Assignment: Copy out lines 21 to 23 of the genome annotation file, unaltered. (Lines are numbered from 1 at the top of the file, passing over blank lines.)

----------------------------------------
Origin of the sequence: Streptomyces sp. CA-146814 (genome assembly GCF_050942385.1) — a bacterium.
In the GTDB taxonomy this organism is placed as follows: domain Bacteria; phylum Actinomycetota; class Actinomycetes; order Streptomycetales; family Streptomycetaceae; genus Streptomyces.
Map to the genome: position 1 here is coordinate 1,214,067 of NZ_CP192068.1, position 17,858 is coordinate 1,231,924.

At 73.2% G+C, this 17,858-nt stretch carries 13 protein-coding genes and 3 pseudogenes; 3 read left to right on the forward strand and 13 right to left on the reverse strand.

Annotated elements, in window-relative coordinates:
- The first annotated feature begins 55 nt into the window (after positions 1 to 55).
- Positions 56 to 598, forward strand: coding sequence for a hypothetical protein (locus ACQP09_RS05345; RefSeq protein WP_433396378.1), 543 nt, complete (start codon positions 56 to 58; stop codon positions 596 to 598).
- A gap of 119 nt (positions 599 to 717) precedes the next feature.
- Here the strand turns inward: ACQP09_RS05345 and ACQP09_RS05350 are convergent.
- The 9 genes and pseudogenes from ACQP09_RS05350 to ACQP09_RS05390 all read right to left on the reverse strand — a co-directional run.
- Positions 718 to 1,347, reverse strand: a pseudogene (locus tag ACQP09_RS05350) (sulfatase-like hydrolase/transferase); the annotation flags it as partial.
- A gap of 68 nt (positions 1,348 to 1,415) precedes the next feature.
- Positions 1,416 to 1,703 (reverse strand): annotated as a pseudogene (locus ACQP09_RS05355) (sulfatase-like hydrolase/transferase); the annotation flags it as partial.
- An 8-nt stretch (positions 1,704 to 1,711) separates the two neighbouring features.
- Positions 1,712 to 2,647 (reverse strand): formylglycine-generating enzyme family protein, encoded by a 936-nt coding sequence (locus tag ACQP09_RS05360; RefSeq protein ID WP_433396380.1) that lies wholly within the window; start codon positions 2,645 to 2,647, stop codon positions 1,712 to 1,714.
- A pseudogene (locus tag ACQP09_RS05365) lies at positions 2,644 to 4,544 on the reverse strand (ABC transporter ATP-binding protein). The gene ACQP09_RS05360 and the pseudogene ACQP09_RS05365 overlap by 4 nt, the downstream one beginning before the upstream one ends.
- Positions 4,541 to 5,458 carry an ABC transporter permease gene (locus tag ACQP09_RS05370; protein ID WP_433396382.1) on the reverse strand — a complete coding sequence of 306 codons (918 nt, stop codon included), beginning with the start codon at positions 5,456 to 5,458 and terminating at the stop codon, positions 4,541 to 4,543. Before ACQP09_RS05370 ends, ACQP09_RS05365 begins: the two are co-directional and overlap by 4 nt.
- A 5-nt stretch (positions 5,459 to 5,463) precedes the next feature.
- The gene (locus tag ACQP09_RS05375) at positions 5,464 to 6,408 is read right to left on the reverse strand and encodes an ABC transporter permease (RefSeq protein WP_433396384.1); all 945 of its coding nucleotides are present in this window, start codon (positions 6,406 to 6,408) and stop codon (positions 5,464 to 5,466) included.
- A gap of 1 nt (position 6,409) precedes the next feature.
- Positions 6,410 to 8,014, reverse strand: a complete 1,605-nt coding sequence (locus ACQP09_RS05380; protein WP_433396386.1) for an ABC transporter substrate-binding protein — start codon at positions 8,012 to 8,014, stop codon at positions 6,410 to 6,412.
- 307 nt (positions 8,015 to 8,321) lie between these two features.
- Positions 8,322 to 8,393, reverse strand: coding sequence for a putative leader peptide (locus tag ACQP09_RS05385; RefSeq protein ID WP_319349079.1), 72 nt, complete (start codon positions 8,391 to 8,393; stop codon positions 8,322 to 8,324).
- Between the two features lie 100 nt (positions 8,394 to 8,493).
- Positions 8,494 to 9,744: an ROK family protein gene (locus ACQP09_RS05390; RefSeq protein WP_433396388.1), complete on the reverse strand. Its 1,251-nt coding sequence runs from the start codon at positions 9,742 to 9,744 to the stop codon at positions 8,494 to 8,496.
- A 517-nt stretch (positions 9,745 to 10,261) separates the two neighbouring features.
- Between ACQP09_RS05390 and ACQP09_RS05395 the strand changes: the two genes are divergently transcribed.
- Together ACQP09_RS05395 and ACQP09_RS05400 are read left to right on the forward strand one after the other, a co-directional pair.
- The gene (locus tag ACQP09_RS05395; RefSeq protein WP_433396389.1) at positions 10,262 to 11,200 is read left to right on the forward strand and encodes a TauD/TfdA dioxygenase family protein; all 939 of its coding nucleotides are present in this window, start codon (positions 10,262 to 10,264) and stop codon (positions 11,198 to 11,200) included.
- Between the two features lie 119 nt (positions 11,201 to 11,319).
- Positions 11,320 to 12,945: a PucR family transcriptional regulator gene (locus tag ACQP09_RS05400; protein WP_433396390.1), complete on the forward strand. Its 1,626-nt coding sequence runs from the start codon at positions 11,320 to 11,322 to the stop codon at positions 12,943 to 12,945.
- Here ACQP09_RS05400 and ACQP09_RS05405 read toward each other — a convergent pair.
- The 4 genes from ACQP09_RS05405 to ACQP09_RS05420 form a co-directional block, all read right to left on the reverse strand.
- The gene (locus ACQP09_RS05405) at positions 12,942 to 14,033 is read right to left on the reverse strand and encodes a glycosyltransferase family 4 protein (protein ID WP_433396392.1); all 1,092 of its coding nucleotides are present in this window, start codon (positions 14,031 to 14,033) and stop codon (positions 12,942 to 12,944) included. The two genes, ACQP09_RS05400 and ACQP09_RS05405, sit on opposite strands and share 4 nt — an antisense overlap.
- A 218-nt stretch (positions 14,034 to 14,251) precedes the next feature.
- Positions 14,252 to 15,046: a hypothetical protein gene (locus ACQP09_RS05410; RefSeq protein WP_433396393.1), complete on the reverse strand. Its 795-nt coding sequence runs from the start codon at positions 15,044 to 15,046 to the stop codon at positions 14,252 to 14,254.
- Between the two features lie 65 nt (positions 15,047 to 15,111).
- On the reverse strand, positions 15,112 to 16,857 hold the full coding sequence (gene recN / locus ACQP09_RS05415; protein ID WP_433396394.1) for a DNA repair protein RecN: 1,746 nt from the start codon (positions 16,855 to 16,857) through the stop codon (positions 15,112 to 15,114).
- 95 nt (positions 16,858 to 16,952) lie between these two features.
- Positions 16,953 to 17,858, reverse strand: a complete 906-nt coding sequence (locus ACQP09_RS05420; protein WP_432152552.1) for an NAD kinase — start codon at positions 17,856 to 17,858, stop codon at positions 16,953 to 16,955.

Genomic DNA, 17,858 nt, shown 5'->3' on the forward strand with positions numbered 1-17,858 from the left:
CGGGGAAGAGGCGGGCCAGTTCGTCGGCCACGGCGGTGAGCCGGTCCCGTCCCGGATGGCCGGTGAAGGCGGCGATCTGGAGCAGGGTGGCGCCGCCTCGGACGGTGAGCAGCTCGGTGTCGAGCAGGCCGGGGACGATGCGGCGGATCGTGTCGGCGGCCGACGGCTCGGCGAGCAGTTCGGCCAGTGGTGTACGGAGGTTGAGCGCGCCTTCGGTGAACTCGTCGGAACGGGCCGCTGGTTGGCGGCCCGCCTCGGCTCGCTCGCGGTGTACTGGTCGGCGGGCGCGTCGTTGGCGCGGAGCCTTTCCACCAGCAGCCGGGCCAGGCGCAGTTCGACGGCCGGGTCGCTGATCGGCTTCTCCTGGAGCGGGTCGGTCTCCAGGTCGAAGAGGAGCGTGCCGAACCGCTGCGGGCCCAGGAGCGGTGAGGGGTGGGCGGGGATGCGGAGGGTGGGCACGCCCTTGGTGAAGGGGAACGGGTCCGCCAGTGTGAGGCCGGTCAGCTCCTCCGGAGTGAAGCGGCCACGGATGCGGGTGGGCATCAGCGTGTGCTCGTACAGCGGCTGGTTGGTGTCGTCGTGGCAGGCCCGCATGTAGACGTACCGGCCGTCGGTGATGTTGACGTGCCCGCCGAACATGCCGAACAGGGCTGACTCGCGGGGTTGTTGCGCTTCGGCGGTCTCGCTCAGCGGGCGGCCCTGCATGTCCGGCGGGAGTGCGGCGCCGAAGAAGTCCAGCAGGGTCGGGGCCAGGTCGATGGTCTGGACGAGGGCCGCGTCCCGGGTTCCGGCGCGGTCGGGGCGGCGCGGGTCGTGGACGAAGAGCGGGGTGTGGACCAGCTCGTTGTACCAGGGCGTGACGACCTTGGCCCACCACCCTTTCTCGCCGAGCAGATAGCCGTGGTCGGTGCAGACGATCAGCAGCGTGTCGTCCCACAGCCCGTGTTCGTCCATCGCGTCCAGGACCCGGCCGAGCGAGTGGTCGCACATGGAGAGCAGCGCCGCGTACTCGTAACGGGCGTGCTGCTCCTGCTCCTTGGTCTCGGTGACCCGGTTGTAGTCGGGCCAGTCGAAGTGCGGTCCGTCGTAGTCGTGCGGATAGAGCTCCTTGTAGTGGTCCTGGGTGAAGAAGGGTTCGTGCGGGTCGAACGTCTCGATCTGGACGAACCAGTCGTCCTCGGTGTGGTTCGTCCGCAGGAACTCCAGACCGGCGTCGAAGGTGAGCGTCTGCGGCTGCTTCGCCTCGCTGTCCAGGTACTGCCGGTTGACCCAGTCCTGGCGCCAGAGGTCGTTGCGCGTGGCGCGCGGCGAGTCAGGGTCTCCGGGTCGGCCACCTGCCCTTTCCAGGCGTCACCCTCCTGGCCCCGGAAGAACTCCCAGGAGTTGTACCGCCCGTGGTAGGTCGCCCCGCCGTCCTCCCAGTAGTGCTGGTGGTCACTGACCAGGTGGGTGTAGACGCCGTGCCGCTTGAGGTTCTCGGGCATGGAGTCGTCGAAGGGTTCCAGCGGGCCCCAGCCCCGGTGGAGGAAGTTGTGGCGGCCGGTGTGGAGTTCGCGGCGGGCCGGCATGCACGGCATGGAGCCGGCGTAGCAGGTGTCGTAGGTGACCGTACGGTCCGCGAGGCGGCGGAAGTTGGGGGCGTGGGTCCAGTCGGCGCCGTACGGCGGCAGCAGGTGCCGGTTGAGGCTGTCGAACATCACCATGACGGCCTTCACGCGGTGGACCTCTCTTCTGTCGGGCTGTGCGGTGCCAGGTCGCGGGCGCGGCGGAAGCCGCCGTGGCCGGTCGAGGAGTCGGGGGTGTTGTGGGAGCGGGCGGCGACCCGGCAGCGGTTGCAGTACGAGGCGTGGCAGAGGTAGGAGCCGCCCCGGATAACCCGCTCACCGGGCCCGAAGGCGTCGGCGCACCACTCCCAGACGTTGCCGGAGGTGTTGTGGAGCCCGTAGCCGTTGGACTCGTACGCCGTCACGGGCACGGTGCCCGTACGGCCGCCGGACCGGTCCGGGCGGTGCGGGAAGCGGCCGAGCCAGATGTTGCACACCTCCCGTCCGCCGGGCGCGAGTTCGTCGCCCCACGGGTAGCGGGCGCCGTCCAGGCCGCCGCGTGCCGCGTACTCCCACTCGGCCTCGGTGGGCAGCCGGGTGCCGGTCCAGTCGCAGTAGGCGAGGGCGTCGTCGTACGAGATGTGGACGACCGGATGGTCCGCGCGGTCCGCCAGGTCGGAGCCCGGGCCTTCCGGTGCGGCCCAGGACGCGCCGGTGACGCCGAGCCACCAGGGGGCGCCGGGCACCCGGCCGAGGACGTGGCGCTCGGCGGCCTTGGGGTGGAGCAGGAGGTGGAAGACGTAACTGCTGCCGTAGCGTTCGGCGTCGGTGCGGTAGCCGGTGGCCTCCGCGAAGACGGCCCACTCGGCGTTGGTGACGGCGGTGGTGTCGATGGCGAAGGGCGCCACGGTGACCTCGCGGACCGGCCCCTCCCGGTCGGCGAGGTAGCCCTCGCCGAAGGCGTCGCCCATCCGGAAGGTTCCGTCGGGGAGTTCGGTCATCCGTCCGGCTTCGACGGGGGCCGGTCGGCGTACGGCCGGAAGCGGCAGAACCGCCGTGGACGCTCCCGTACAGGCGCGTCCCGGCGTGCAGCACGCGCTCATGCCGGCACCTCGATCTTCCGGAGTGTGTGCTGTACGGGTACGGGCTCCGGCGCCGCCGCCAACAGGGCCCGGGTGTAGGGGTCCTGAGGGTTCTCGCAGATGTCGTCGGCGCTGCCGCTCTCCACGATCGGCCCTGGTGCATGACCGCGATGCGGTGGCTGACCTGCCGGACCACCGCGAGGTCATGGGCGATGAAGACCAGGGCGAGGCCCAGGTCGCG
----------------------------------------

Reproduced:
- Positions 6,410 to 8,014, reverse strand: a complete 1,605-nt coding sequence (locus ACQP09_RS05380; protein WP_433396386.1) for an ABC transporter substrate-binding protein — start codon at positions 8,012 to 8,014, stop codon at positions 6,410 to 6,412.
- 307 nt (positions 8,015 to 8,321) lie between these two features.
- Positions 8,322 to 8,393, reverse strand: coding sequence for a putative leader peptide (locus tag ACQP09_RS05385; RefSeq protein ID WP_319349079.1), 72 nt, complete (start codon positions 8,391 to 8,393; stop codon positions 8,322 to 8,324).